Announcing Stack Overflow Documentation

We started with Q&A. Technical documentation is next, and we need your help.

Whether you're a beginner or an experienced developer, you can contribute.

Sign up and start helping → Learn more about Documentation →

I have an NSString like so:



@"0 something"

What I would like to be able to do is take the first occuring number in the NSString and convert it into an int.

So that @"200hello" would become int = 200.

and @"0 something" would become int = 0.

share|improve this question
up vote 28 down vote accepted
int value;
BOOL success = [[NSScanner scannerWithString:@"1000safkaj"] scanInteger:&value];

If the number is not always at the beginning:

NSCharacterSet* nonDigits = [[NSCharacterSet decimalDigitCharacterSet] invertedSet];
int value = [[@"adfsdg1000safkaj" stringByTrimmingCharactersInSet:nonDigits] intValue];
share|improve this answer
This only works if the number is the first part of the string. Granted, that's what the example seems to imply, but my answer will work even if there are letters before the numbers. Yours won't. =) – Dave DeLong Jul 16 '09 at 16:41
Looks like a good answer. – Brock Woolf Jul 16 '09 at 16:45
Edited for complete answer. – Nikolai Ruhe Jul 16 '09 at 16:48
Nice workaround for characters before and after. I wasn't aware of the -invertedSet method on NSCharacterSet. +1 – Dave DeLong Jul 16 '09 at 16:49
OK, un-down-vote done, you talked me into this. But don't come complaining when people start building nuclear power plants when their iPhone batteries run low. – Nikolai Ruhe Jul 16 '09 at 18:09

Steve Ciarcia once said a single measured result is worth more than a hundred engineers opinions. And so begins the first, and last, "How to get an int value from a NSString" cook-off!

The following are the contenders: (microseconds taken and number of bytes used per match using the incredibly high precision for(x=0; x<100000; x++) {} micro-benchmark that has been handed down through the generations. Time measured via getrusage(), bytes used via malloc_size(). The string to be matched was normalized to 'foo 2020hello' for all cases, except those that required the number to be at the start. All conversions were normalized to 'int'. The two numbers after the time are normalized results relative to the best and worst performers.)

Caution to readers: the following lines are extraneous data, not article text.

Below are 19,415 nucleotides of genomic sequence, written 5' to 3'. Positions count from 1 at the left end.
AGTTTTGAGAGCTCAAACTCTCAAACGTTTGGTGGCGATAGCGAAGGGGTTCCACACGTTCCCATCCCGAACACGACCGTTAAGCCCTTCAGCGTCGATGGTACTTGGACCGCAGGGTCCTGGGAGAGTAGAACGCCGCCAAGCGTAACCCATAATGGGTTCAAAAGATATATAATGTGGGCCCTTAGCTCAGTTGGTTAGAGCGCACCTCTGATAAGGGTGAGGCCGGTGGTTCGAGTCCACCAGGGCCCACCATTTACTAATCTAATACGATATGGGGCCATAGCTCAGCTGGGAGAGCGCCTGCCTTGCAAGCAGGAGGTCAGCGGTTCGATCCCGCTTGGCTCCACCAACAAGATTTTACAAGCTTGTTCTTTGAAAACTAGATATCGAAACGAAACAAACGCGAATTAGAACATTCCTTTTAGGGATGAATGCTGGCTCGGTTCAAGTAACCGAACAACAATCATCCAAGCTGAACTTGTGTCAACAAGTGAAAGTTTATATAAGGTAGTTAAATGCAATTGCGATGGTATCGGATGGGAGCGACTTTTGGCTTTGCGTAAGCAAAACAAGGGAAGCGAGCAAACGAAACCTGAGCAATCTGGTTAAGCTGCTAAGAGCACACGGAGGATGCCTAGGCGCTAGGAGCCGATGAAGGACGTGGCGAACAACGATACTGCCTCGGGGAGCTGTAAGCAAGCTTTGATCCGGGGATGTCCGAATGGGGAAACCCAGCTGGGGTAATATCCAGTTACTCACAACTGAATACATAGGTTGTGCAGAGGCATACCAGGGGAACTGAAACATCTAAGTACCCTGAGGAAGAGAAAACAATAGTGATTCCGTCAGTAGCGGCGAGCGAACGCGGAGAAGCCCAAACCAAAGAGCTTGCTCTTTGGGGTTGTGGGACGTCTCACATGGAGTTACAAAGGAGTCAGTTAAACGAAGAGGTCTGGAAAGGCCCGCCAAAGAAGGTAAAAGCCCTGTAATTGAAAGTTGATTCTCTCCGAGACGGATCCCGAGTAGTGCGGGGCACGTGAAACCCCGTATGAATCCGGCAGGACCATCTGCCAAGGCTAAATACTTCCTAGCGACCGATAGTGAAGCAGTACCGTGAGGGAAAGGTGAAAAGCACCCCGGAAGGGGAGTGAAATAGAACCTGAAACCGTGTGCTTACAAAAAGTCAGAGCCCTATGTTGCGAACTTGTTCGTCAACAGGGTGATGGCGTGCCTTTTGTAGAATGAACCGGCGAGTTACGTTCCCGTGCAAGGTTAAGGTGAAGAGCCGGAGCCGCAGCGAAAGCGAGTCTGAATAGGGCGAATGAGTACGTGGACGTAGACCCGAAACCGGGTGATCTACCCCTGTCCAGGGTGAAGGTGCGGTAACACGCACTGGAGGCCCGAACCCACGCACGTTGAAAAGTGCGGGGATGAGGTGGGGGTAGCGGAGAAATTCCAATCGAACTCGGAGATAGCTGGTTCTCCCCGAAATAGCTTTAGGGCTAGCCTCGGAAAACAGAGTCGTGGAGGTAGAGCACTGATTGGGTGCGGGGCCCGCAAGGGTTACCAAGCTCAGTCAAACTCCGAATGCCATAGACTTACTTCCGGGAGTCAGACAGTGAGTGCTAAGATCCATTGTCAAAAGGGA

EDIT: These were the original numbers posted, see below for updated numbers. Also, times are from a 2.66 Core2 macbook pro.

characterSet   time: 1.36803us 12.5 / 1.00 memory: 64 bytes (via Nikolai Ruhe)
original RKL   time: 1.20686us 11.0 / 0.88 memory: 16 bytes (via Dave DeLong)
modified RKL   time: 1.07631us  9.9 / 0.78 memory: 16 bytes (me, changed regex to \d+)
scannerScanInt time: 0.49951us  4.6 / 0.36 memory: 32 bytes (via Nikolai Ruhe)
intValue       time: 0.16739us  1.5 / 0.12 memory:  0 bytes (via zpasternack)
rklIntValue    time: 0.10925us  1.0 / 0.08 memory:  0 bytes (me, modified RKL example)

As I noted somewhere else in this message, I originally threw this in to a unit test harness I use for RegexKitLite. Well, being the unit test harness meant that I was testing with my private copy of RegexKitLite... which just so happened to have a bunch of debug stuff tacked on while tracking down a bug report from a user. The above timing results are approximately equivalent to calling [valueString flushCachedRegexData]; inside the for() {} timing loop (which was essentially what the inadvertent debugging stuff was doing). The following results are from compiling against the latest, unmodified, RegexKitLite available (3.1):

characterSet   time: 1.36803us 12.5 / 1.00 memory: 64 bytes (via Nikolai Ruhe)
original RKL   time: 0.58446us  5.3 / 0.43 memory: 16 bytes (via Dave DeLong)
modified RKL   time: 0.54628us  5.0 / 0.40 memory: 16 bytes (me, changed regex to \d+)
scannerScanInt time: 0.49951us  4.6 / 0.36 memory: 32 bytes (via Nikolai Ruhe)
intValue       time: 0.16739us  1.5 / 0.12 memory:  0 bytes (via zpasternack)
rklIntValue    time: 0.10925us  1.0 / 0.08 memory:  0 bytes (me, modified RKL example)

This is slightly better than a 50% improvement. If you're willing to live slightly dangerously, you can coax a bit more speed out with the -DRKL_FAST_MUTABLE_CHECK compile time option:

original RKL   time: 0.51188us  4.7 / 0.37 memory: 16 bytes using intValue
modified RKL   time: 0.47665us  4.4 / 0.35 memory: 16 bytes using intValue
original RKL   time: 0.44337us  4.1 / 0.32 memory: 16 bytes using rklIntValue
modified RKL   time: 0.42128us  3.9 / 0.31 memory: 16 bytes using rklIntValue

This is usually good for about another 10% boost, and it's fairly safe to use (for more info, see the RKL docs). And while I was at it... why not use the faster rklIntValue too? Is there some kind of prize for beating the native, built in Foundation methods using an external, third party, non-integrated general purpose regex pattern matching engine? Don't believe the hype that "regexes are slow".


The RegexKitLite example can be found at RegexKitLite Fast Hex Conversion. Basically swapped strtoimax for strtol, and added a line of code to skip over leading characters that weren't [+-0-9]. (full disclosure: I'm the author of RegexKitLite)

Both 'scannerScanInt' and 'intValue' suffer from the problem that the number to be extracted must be at the start of the string. I think both will skip any leading white-space.

I modified Dave DeLongs regex from '[^\d]*(\d+)' to just '\d+' because that's all that's really needed, and it manages to get rid of a capture group usage to boot.

So, based on the above data, I offer the following recommendations: